// Again, there're lack of many optimizations and error handlings
// in this implementation for demonstration purpose.
const Provider = ({ children, store }) => {
const [state, setState] = React.useState(() =>
store.getState()
);
React.useEffect(() => {
return store.subscribe(() => {
setState(store.getState());
});
}, [store, setState]);
const context = React.useMemo(
() => ({
...store,
state,
}),
[store, state]
);
return (
<Context.Provider value={context}>
{children}
</Context.Provider>
);
};
const connect = mapStateToProps => WrappedComponent => props => {
const { state, dispatch } = React.useContext(Context);
const mappedState = mapStateToProps(state, props);
return (
<WrappedComponent
{...props}
{...mappedState}
dispatch={dispatch}
/>
);
};

It all seems so perfect, the implementation looks straightforward, we can still do the same optimizations as in our first approach (react-redux v4), we don't have to deal with stale props and zombie children problem anymore. This is essentially how we normally do in userland and how some popular libraries like unstated-next do it for us. Still, it might be a perfect solution for multiple smaller stores, Redux has only one global store. The cost of performance is significant enough to force us to iterate from it again.

Remember why we iterate from the first approach to the nested subscriptions model? It's so that we can bail out updates early even before we call setState and re-render the component. In this approach, since we can only get the whole state in render phase, it means that we have to always call setState first and re-render the component to get the latest state later. Only until then we can call mapStateToProps to get our mapped state the component cares about. In fact, there are several performance regression incidents when react-redux v6 first released. Additionally, the React team even mentioned that they don't recommend to use React context for flux-like state propagation at the time.

#Hooks

React context isn't the newest member in the React family, we have hooks! react-redux v7 introduces the new hooks-based APIs which makes the code much simpler and easier to understand. The most important hook might be the useSelector hook.

But first, we're going to rewrite our Todo app to use the hooks. More specifically, the <Todo> and <TodoList> component.

const Todo = ({ id }) => {
const content = useSelector(
state =>
state.todos.find(todo => todo.id === id).content
);
const dispatch = useDispatch();
return (
<li
onClick={() => {
dispatch({ type: 'DELETE', payload: id });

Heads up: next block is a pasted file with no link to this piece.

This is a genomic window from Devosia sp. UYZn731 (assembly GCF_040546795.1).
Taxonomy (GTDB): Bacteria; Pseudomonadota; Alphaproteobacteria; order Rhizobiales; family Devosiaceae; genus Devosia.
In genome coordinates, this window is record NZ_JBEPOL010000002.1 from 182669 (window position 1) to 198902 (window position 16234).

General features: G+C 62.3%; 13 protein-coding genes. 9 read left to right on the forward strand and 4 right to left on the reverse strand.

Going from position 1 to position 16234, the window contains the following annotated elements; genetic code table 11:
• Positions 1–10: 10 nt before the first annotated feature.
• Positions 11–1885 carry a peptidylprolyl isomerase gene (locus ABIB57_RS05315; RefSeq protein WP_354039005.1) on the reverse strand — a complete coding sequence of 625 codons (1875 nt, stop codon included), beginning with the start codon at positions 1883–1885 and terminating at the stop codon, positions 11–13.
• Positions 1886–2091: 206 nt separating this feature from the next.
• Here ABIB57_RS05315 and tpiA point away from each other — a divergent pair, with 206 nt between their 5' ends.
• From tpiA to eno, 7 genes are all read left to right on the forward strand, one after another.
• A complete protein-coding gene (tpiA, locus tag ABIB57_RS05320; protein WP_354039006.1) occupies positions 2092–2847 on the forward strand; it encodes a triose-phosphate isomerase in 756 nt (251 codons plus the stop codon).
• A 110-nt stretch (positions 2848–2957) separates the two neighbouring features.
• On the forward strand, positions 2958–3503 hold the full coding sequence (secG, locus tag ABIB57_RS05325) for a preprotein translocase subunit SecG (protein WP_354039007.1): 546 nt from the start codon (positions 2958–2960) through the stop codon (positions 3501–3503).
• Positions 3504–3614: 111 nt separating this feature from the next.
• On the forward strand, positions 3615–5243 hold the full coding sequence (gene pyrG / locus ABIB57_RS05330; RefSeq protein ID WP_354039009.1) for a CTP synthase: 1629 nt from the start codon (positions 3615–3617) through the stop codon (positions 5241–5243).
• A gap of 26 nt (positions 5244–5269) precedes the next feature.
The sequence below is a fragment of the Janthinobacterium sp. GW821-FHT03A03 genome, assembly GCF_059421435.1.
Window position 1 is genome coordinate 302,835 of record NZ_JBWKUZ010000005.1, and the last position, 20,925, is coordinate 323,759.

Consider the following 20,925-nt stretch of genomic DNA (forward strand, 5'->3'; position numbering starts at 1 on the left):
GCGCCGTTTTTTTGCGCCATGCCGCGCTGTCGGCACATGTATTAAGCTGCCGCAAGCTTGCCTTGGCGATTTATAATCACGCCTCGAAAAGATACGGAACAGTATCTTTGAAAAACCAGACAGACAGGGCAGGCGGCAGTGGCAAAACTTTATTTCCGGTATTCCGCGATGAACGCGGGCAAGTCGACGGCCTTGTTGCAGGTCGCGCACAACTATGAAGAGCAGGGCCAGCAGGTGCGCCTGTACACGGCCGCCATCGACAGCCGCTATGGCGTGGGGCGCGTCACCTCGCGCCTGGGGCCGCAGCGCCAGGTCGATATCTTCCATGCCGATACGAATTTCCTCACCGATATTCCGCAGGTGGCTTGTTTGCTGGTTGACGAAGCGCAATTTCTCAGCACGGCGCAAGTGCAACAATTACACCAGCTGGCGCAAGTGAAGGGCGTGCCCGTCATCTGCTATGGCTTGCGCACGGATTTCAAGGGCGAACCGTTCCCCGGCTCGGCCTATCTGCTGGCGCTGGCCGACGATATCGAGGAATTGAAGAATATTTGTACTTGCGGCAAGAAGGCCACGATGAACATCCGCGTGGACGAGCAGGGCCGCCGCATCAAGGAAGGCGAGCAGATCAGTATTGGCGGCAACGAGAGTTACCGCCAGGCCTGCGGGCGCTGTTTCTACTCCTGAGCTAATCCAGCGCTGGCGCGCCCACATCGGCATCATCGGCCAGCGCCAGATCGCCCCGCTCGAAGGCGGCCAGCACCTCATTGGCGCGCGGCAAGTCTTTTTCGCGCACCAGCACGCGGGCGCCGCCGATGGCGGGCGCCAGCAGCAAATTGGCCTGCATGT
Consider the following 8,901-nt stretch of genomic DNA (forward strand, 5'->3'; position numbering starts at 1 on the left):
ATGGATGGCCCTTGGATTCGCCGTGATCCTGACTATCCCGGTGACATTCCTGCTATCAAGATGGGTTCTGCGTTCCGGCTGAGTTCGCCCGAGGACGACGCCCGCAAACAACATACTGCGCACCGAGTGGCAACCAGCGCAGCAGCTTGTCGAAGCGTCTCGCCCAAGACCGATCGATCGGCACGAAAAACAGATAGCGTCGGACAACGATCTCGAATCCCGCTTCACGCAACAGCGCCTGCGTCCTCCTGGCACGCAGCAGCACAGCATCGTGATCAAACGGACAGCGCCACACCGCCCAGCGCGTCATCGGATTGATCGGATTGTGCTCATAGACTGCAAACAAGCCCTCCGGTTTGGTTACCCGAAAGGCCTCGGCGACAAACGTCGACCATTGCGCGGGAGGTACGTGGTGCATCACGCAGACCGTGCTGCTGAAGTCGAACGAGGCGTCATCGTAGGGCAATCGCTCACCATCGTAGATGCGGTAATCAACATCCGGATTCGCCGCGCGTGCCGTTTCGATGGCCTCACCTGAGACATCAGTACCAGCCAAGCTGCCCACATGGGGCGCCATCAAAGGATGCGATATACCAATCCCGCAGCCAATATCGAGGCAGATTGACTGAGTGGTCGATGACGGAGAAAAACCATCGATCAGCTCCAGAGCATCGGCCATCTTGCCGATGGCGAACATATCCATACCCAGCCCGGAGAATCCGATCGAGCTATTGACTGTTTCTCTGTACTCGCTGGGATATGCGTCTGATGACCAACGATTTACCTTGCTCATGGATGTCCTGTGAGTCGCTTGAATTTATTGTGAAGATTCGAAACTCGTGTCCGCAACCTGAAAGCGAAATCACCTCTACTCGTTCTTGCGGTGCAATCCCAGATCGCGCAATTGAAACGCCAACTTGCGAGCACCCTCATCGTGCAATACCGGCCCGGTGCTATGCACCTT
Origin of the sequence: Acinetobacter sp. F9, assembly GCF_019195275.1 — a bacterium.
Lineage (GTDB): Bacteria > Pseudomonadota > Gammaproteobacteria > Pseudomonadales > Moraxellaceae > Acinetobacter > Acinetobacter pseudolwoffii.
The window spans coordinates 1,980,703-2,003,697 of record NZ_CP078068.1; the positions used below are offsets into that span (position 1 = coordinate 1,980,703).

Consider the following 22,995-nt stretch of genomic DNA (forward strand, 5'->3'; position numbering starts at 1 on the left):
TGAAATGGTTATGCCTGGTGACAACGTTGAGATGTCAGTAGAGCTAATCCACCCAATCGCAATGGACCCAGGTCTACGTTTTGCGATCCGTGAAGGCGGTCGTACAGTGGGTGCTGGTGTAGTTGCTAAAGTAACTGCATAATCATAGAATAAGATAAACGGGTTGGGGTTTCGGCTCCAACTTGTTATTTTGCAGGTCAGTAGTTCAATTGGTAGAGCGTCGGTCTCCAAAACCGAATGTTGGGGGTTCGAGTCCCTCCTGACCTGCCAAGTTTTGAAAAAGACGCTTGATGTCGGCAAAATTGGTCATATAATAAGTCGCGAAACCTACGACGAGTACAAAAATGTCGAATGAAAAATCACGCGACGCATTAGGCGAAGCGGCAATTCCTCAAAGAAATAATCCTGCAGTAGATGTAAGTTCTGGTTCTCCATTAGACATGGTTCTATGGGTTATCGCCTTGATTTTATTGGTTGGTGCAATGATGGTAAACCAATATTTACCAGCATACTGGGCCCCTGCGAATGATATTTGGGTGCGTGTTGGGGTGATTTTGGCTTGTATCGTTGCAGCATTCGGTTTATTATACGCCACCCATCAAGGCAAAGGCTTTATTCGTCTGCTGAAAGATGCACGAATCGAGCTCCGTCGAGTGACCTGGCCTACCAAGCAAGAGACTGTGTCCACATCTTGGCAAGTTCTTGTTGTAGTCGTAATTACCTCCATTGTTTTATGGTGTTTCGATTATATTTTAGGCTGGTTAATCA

}}
>
{content}
</li>
);
};
const TodoList = () => {
const todos = useSelector(state => state.todos);
return (
<ul>
{todos.map(todo => (
<Todo key={todo.id} id={todo.id} />
))}
</ul>
);
};

We don't need those HOC containers anymore, with hooks, we can just call useSelector and useDispatch to get the selected state and the dispatch method. Note a slight difference between the plain old mapStateToProps and useSelector is that we're no longer getting an object of states and spread them to props, but just get the state itself. So instead of getting { content }, we're just getting content. This changes the equality check in our setState a little bit.

The useDispatch hook implementation is also pretty straightforward.

const useDispatch = () =>
React.useContext(Content).dispatch;

We can create our useSelector hook pretty easily too.

const useSelector = selector => {
const store = React.useContext(Context);
const [, forceUpdate] = React.useReducer(c => c + 1, 0);
const state = selector(store.getState());
React.useEffect(() => {
return store.subscribe(() => {
forceUpdate();
});
}, [store, forceUpdate]);
return state;
};

However, it's not even close to being ready to use. Every time the state updated, we'll be re-rendering all of our connected components. It's even worse with hooks API because we don't have an intermediate container component that's usually cheaper to render to potentially bail out updates of the usually more expensive wrapped component. Different from the previous trade-offs, we kind of have to put selector in the listener callback to bail out updates early.

const useSelector = selector => {
const store = React.useContext(Context);
const [state, setState] = React.useState(() =>
selector(store.getState())
);
React.useEffect(() => {
return store.subscribe(() => {
setState(selector(store.getState()));
});
}, [store, setState, selector]);
return state;
};

This version simply just break. We suffer from the stale props and zombie children problem again we mentioned throughout the whole post. As always, we'll go through each step to see where and why it went wrong.

  1. After the first render, Both <TodoList> and <Todo> subscribe to the store in useEffect. Since useEffect fires from bottom to top, <Todo> subscribes first, then <TodoList>.
  2. The user clicks <Todo>, dispatches a DELETE action to store, expects the item to be deleted.
  3. The store receives the action, run it through the reducer, and change the todos state to an empty array { todos: [] }.
  4. The store then calls the subscribed listeners. Since <Todo> subscribes first, it will also call the listener first.
  5. Since we are passing props to listener in render phase, it forms a closure with the props at that time. They're the stale props. Accessing state.todos[ownProps.id] will results in undefined and calling (undefined).content will results in an error 💥.

Recall what we know about the stale props problem so far. Stale props will happen in a synchronous subscription model when children are using props derived from the store. There are 2 solutions so far.